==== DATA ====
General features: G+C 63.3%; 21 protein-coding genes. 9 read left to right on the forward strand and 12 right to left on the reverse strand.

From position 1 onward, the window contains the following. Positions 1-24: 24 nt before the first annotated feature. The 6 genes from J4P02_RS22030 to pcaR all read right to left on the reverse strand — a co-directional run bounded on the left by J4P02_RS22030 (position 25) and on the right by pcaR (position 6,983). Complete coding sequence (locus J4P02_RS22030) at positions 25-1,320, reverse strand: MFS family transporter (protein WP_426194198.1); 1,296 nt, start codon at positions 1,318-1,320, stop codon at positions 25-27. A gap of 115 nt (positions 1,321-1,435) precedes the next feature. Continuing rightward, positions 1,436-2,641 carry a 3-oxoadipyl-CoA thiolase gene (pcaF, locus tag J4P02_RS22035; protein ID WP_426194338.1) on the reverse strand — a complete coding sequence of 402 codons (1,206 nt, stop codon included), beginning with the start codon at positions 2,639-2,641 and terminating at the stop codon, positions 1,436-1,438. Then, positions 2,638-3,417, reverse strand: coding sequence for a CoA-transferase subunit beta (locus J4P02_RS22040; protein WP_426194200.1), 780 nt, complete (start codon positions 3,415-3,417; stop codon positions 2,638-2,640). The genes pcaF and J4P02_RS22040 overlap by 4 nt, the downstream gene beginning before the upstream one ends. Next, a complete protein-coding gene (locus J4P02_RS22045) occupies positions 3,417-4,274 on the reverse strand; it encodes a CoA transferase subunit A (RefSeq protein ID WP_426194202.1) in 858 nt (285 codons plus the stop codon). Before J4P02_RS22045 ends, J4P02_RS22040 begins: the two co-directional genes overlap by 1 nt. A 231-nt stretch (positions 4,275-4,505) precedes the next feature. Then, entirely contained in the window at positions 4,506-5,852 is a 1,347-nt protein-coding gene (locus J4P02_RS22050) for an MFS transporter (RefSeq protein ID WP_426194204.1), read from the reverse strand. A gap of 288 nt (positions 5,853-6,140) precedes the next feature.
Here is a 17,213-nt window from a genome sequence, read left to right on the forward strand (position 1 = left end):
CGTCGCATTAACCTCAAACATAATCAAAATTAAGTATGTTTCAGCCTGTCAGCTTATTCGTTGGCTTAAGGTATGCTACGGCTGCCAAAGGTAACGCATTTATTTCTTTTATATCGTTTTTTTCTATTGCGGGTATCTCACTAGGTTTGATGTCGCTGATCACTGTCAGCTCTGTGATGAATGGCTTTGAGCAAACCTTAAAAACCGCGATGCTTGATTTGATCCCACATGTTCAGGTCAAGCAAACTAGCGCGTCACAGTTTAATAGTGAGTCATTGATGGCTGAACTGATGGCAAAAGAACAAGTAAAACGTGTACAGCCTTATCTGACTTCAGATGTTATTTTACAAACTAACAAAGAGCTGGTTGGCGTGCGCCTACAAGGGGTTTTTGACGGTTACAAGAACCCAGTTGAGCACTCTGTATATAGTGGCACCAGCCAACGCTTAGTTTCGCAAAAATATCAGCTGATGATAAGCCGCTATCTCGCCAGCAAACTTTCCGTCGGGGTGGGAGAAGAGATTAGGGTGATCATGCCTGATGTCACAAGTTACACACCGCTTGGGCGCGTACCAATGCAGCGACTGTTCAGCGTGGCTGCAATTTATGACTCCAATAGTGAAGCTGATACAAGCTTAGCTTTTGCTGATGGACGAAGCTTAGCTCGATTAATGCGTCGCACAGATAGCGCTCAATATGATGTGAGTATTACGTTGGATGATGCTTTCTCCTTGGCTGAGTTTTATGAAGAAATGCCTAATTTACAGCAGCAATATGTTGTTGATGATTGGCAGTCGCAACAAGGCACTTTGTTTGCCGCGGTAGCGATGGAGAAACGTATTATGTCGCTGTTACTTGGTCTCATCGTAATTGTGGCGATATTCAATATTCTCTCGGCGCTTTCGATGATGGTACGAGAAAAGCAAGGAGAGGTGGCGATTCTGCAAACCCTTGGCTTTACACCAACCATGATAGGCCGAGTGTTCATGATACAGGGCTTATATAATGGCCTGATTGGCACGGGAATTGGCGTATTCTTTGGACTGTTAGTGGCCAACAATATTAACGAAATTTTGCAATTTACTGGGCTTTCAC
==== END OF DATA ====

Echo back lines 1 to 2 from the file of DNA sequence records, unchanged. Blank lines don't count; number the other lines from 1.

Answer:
General features: G+C 63.3%; 21 protein-coding genes. 9 read left to right on the forward strand and 12 right to left on the reverse strand.

From position 1 onward, the window contains the following. Positions 1-24: 24 nt before the first annotated feature. The 6 genes from J4P02_RS22030 to pcaR all read right to left on the reverse strand — a co-directional run bounded on the left by J4P02_RS22030 (position 25) and on the right by pcaR (position 6,983). Complete coding sequence (locus J4P02_RS22030) at positions 25-1,320, reverse strand: MFS family transporter (protein WP_426194198.1); 1,296 nt, start codon at positions 1,318-1,320, stop codon at positions 25-27. A gap of 115 nt (positions 1,321-1,435) precedes the next feature. Continuing rightward, positions 1,436-2,641 carry a 3-oxoadipyl-CoA thiolase gene (pcaF, locus tag J4P02_RS22035; protein ID WP_426194338.1) on the reverse strand — a complete coding sequence of 402 codons (1,206 nt, stop codon included), beginning with the start codon at positions 2,639-2,641 and terminating at the stop codon, positions 1,436-1,438. Then, positions 2,638-3,417, reverse strand: coding sequence for a CoA-transferase subunit beta (locus J4P02_RS22040; protein WP_426194200.1), 780 nt, complete (start codon positions 3,415-3,417; stop codon positions 2,638-2,640). The genes pcaF and J4P02_RS22040 overlap by 4 nt, the downstream gene beginning before the upstream one ends. Next, a complete protein-coding gene (locus J4P02_RS22045) occupies positions 3,417-4,274 on the reverse strand; it encodes a CoA transferase subunit A (RefSeq protein ID WP_426194202.1) in 858 nt (285 codons plus the stop codon). Before J4P02_RS22045 ends, J4P02_RS22040 begins: the two co-directional genes overlap by 1 nt. A 231-nt stretch (positions 4,275-4,505) precedes the next feature. Then, entirely contained in the window at positions 4,506-5,852 is a 1,347-nt protein-coding gene (locus J4P02_RS22050) for an MFS transporter (RefSeq protein ID WP_426194204.1), read from the reverse strand. A gap of 288 nt (positions 5,853-6,140) precedes the next feature.